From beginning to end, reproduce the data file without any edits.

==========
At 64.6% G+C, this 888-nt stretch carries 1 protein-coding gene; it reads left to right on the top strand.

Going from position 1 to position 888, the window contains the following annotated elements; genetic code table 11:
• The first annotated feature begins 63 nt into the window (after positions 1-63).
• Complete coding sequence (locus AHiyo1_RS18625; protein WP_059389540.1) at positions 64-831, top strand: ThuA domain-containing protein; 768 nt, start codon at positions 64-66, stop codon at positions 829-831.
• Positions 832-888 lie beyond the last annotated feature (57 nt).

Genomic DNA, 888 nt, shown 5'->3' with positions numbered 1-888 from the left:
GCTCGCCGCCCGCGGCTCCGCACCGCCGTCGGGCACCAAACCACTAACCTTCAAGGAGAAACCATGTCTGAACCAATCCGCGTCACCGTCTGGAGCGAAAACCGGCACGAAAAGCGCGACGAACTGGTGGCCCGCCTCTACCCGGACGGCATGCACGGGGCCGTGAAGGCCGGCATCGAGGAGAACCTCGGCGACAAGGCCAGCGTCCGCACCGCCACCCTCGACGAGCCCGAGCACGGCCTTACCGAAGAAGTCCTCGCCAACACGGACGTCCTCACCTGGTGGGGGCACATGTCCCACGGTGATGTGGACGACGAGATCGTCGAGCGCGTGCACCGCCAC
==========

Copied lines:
At 64.6% G+C, this 888-nt stretch carries 1 protein-coding gene; it reads left to right on the top strand.

Going from position 1 to position 888, the window contains the following annotated elements; genetic code table 11:
• The first annotated feature begins 63 nt into the window (after positions 1-63).
• Complete coding sequence (locus AHiyo1_RS18625; protein WP_059389540.1) at positions 64-831, top strand: ThuA domain-containing protein; 768 nt, start codon at positions 64-66, stop codon at positions 829-831.
• Positions 832-888 lie beyond the last annotated feature (57 nt).

Genomic DNA, 888 nt, shown 5'->3' with positions numbered 1-888 from the left:
GCTCGCCGCCCGCGGCTCCGCACCGCCGTCGGGCACCAAACCACTAACCTTCAAGGAGAAACCATGTCTGAACCAATCCGCGTCACCGTCTGGAGCGAAAACCGGCACGAAAAGCGCGACGAACTGGTGGCCCGCCTCTACCCGGACGGCATGCACGGGGCCGTGAAGGCCGGCATCGAGGAGAACCTCGGCGACAAGGCCAGCGTCCGCACCGCCACCCTCGACGAGCCCGAGCACGGCCTTACCGAAGAAGTCCTCGCCAACACGGACGTCCTCACCTGGTGGGGGCACATGTCCCACGGTGATGTGGACGACGAGATCGTCGAGCGCGTGCACCGCCAC